Visually, Sigma Plus doesn't quite live up to the high standard set by Sigma on the PlayStation 3. Sigma Plus is more on par with the Xbox release of the game, complete with a totally smooth framerate. The textures lack definition and the colors look faded and washed out at times, but on the whole, it's still a visually pleasing title.

Given the limited upgrades of this version, it's hard to recommend the game, especially at the middle-tier Vita price point of $39.99. It's undoubtedly great to be able to take Ninja Gaiden with you on a portable for the first time ever, but playing it intermittently isn't made easy by the limited save points and lack of auto-save feature. Those looking for the game in portable form can't go wrong, but everyone else should instead check out the Xbox, Xbox 360, or PlayStation 3 release of the game for a better experience.

Review Policy

In our reviews, we'll try not to bore you with minutiae of a game. Instead, we'll outline what makes the game good or bad, and focus on telling you whether or not it is worth your time as opposed to what button makes you jump.

We use a five-star rating system with intervals of .5. Below is an outline of what each score generally means:

All games that receive this score are standout games in their genre. All players should seek a way to play this game. While the score doesn't equate to perfection, it's the best any game could conceivably do.

These are above-average games that most players should consider purchasing. Nearly everyone will enjoy the game and given the proper audience, some may even love these games.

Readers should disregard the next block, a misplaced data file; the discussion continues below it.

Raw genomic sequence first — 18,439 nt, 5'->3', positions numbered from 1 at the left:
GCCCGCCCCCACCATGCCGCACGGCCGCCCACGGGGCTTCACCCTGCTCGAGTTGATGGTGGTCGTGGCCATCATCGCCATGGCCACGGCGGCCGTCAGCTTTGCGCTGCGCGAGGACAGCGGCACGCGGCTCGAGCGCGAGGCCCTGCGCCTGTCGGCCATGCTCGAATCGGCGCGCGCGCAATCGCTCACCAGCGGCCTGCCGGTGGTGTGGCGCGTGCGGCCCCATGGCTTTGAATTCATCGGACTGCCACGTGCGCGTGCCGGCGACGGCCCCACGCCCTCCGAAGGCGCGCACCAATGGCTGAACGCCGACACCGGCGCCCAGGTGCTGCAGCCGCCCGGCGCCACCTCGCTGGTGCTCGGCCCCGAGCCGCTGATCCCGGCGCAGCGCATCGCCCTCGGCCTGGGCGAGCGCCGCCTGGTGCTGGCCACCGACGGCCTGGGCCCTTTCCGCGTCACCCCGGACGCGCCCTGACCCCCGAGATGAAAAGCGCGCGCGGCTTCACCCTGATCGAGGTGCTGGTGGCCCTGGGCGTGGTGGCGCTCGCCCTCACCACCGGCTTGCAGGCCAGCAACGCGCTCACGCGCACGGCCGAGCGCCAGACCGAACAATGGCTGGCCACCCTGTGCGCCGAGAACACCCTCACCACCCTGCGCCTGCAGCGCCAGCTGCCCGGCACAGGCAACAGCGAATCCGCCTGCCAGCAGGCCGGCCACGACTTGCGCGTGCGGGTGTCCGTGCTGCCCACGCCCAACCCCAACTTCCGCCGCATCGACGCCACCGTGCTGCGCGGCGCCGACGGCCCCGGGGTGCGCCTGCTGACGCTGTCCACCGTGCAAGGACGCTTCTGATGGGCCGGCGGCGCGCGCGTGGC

This is our middle-of-the-road ranking. Titles that receive three stars may not make a strong impression on the reviewer in either direction. These games may have some faults and some strong points but they average out to be a modest title that is at least worthy of rental for most.

Games that are awarded two stars are below average titles. Good ideas may be present, but execution is poor and many issues hinder the experience.

Though functional, a game that receives this score has major issues. There are little to no redeeming qualities and should be avoided by nearly all players.

A game that gets this score is fundamentally broken and should be avoided by everyone.



Our Take

Esteban Cuevas Staff Alumnus

03/02/2012 at 02:43 AM

I can respect the gameplay and the technical prowess that went into creating the visuals but Ninja Gaiden has always been too hard for me. I've never tried the Sigma version of the game, though; just the original and Ninja Gaiden Black on the Xbox.

The lack of a quick save type feature is disappointing. Something of that nature should be standard in all handheld titles.

Angelo Grant Staff Writer

03/02/2012 at 10:51 AM

In my opinion, this is a much better console game than it is handheld, mostly because of the reasons you mentioned.  Difficult games that require this much focus just don't play well on the go, and implimenting a 'quick save' would break some of the games trademark difficulty.  It's a good game, just not a great portable title.

Nick DiMola Director

03/02/2012 at 11:27 AM

If they would've just allowed you to create a save state, I think they could've skirted the need to do auto or quick saves. Loading the save state would delete it, so you couldn't abuse the function to make the game easier.

But yeah, outside of that, it's not a game built for the portable platform and it shows.


03/15/2012 at 06:07 PM

I found that by simply changing the Contrast and the Gamma, the games looks SOOOO much better.